It had been widely expected that Mr. Macron would try to inject fresh air into his new term by appointing a woman as prime minister, which has happened only once before in France.
Édith Cresson, the only other woman to hold the position, between 1991 and 1992, told the Journal du Dimanche newspaper last week that “it isn’t the country that is chauvinist, it’s its political class.”
Ms. Cresson said France was an unfortunate outlier in Europe, where politicians like Angela Merkel and Margaret Thatcher dominated their countries’ politics for decades. She recalled being the target of an incessant barrage of sexist attacks, including over her outfits, after she was appointed by François Mitterrand, France’s Socialist president at the time.
“These are the same attacks as today” against current women politicians, Ms. Cresson said.
Mr. Macron, who tried to woo disgruntled left-wing voters during the presidential race, said in Berlin last week on the first foreign trip of his new term that his next prime minister would be committed to the social and environmental issues favored by that constituency.
But opponents on the left say they expect him to stick ultimately to the pro-business policies of his first term once the parliamentary elections are over.
“Macron still has an election coming up, and so the wolf must act like a sheep,” François Ruffin, a lawmaker for the left-wing France Unbowed party, told RTL radio on Monday. “Once he has a majority in the National Assembly, the wolf will become a wolf again.”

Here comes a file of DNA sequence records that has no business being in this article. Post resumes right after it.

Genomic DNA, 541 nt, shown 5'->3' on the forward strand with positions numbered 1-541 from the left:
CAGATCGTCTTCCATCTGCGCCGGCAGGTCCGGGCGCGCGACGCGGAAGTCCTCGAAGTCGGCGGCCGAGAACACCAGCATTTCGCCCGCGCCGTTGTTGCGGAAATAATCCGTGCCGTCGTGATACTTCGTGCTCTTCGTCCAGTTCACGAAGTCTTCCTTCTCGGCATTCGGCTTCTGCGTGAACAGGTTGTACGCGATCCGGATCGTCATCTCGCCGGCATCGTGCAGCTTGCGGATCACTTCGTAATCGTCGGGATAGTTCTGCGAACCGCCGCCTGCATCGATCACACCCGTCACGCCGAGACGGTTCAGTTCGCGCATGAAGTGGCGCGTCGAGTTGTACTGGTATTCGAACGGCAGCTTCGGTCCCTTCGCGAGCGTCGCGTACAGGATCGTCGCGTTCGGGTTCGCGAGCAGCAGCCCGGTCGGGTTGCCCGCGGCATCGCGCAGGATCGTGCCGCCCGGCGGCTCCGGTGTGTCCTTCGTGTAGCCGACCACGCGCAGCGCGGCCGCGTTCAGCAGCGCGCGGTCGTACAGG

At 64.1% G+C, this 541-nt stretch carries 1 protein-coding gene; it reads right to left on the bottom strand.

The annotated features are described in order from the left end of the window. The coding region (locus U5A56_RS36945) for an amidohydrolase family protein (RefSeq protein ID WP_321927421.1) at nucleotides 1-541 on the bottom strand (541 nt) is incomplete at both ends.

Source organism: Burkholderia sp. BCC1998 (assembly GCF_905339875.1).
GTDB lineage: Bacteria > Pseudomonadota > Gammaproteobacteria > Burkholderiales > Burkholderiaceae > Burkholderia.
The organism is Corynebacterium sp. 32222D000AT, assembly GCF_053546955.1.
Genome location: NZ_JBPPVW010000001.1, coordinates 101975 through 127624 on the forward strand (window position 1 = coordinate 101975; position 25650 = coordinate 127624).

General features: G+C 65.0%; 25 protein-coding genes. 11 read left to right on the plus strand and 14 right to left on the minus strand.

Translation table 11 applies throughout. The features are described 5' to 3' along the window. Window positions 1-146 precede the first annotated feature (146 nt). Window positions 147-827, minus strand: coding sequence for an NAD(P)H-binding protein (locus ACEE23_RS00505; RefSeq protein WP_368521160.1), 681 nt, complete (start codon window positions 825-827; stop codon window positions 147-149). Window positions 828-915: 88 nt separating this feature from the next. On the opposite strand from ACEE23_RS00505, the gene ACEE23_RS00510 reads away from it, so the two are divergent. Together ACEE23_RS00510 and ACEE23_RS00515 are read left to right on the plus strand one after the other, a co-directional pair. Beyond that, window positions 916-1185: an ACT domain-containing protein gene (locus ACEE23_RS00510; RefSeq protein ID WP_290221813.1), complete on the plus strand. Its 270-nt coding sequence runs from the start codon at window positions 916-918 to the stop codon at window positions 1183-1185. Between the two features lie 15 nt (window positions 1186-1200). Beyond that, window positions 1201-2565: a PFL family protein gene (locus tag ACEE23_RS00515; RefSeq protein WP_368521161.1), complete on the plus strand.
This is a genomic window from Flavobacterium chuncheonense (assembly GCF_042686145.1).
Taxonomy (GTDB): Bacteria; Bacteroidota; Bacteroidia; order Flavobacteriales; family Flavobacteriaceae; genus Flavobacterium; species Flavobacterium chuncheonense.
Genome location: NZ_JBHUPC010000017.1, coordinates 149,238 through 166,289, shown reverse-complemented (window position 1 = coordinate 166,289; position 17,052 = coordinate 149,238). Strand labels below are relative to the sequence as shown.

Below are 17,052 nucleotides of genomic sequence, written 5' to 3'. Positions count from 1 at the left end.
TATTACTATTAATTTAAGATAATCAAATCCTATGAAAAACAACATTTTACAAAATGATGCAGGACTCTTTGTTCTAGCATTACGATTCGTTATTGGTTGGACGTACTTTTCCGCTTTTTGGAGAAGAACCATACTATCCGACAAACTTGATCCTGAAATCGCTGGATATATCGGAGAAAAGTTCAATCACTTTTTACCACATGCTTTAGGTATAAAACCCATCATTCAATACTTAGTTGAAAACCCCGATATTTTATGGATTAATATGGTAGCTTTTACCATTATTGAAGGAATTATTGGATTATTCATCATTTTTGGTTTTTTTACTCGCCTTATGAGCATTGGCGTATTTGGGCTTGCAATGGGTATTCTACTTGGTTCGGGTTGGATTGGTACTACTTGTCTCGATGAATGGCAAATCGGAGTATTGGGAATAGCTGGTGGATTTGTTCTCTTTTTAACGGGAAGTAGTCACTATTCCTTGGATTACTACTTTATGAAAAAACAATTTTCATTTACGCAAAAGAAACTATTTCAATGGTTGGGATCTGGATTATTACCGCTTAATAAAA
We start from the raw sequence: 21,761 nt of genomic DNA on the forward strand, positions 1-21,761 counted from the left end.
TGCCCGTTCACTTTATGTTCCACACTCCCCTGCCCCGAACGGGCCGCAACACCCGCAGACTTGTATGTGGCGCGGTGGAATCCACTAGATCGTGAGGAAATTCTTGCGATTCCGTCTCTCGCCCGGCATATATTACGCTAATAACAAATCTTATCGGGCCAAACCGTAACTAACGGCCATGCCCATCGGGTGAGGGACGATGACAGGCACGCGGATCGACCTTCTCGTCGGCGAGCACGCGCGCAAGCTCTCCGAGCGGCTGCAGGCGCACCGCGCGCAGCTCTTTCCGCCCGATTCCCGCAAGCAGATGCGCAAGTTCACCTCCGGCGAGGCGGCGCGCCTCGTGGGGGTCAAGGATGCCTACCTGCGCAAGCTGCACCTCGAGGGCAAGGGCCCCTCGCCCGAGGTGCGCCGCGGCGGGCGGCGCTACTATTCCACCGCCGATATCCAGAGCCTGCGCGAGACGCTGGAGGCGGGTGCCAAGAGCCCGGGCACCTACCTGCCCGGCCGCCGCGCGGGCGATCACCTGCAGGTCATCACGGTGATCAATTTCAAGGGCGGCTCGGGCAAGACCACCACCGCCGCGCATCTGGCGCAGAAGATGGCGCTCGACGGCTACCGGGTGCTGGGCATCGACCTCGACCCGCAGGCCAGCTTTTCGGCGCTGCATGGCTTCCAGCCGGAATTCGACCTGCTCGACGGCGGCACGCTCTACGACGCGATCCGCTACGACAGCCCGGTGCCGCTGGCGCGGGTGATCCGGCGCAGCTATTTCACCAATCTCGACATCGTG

France’s prime ministers play an important role under the country’s constitutional framework. But the system gives presidents a much more powerful office, both by design and in practice, and they often view their prime ministers as close collaborators or subordinates, not autonomous policymakers.
Unlike in many European countries, where the executive is often chosen by the parties that control the most seats in Parliament, France’s prime ministers are appointed directly by the president.
Twice, Mr. Macron has chosen little-known politicians over established heavyweights who might have been harder to keep on a tight leash.
In 2020, Mr. Macron traded in his prime minister of three years, Mr. Philippe, for Mr. Castex, a relatively unknown technocrat who had helped steer France through the first wave of the Covid-19 pandemic. And while Mr. Philippe has become one of France’s most popular politicians, he was the relatively unknown right-wing mayor of Le Havre, a port town in northern France, when Mr. Macron appointed him prime minister in 2017.
Once in office, French prime ministers theoretically have broad powers to “determine and conduct” France’s domestic politics, along with their cabinet, according to the French Constitution.
In practice, they are usually given the task of carrying out the broad outlines of the president’s will, although they are still important members of the executive branch — leading France’s formidable bureaucracy, for instance.
Only in a situation where the president’s political opponents prevail in parliamentary elections can they force the appointment of a prime minister and cabinet to their liking — a situation that Jean-Luc Mélenchon, the leftist candidate who had a strong showing in the presidential elections, is hoping to achieve in June through a broad left-wing victory.
But “cohabitations,” as these periods with opposing presidents and prime ministers are known, are rare. They have only occurred three times in France’s modern history, and they became less likely in 2000, when the duration of presidential terms was brought down to five years from seven and the timing of presidential elections was synchronized with legislative ones.